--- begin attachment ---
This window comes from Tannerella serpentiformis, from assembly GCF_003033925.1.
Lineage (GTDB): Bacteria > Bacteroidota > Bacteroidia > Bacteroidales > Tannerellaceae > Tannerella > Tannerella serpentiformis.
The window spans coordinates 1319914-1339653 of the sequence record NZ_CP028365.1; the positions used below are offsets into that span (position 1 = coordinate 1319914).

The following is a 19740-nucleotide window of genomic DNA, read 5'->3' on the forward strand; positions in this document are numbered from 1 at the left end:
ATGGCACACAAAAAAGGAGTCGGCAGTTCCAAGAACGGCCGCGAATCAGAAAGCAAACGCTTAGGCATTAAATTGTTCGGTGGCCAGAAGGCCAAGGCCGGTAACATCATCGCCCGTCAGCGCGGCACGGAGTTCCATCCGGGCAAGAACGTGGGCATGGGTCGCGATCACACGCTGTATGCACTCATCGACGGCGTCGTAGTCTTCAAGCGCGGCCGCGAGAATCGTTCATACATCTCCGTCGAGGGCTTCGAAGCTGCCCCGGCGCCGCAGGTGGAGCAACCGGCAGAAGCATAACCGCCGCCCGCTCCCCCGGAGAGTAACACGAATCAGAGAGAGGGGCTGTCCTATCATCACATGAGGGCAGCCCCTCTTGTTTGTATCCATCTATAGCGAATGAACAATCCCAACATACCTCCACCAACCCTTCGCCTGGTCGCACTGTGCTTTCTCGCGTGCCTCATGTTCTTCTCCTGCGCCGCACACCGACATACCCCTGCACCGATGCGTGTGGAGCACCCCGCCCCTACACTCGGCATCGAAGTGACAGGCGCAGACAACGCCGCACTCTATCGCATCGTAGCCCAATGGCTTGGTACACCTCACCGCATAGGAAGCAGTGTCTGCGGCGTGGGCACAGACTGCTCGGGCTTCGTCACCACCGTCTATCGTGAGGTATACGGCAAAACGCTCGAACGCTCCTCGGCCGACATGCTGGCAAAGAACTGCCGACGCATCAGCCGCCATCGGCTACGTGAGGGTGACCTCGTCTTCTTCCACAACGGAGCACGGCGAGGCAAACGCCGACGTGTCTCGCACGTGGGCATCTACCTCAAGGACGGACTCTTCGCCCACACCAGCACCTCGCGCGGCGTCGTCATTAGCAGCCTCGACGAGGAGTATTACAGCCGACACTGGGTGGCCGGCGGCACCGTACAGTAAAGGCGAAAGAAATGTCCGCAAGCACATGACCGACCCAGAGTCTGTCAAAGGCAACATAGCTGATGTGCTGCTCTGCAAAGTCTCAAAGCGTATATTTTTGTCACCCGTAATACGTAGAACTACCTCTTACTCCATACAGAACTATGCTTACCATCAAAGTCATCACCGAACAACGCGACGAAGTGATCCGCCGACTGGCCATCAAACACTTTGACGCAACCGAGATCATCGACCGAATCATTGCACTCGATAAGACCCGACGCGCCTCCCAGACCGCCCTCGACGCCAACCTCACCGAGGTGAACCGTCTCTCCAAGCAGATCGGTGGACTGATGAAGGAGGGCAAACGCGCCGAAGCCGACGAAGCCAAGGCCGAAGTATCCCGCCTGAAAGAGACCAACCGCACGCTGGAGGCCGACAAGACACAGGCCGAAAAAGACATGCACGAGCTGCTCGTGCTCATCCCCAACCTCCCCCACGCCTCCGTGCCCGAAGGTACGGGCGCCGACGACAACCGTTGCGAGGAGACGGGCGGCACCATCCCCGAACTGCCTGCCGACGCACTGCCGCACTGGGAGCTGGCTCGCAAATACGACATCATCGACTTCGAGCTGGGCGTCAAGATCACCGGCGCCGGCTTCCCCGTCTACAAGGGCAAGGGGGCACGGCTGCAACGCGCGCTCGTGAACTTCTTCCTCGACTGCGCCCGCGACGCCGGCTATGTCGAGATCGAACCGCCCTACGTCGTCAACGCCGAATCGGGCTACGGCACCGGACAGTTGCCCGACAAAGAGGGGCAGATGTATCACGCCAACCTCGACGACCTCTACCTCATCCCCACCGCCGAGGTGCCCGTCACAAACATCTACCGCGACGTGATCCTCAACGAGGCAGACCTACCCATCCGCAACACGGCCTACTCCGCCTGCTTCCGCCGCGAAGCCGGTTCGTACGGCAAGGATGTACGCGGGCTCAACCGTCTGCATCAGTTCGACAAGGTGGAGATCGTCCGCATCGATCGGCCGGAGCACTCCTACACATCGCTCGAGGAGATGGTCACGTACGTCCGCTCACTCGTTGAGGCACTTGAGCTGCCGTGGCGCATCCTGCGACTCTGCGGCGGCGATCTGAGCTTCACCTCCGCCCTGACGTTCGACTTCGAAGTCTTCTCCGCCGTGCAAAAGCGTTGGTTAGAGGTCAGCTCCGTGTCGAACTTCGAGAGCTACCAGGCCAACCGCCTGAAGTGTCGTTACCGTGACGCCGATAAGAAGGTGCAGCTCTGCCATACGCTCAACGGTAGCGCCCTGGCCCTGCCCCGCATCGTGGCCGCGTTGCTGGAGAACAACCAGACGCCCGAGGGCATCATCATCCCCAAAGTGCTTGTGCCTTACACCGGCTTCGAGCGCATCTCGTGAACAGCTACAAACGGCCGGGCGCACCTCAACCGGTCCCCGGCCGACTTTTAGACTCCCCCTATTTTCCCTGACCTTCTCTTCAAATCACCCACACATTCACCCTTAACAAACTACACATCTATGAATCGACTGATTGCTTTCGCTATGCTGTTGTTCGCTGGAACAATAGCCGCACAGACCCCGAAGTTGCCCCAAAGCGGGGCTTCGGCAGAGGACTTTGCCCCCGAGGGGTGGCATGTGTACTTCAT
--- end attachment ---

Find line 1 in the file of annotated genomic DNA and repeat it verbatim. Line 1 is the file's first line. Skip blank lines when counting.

This window comes from Tannerella serpentiformis, from assembly GCF_003033925.1.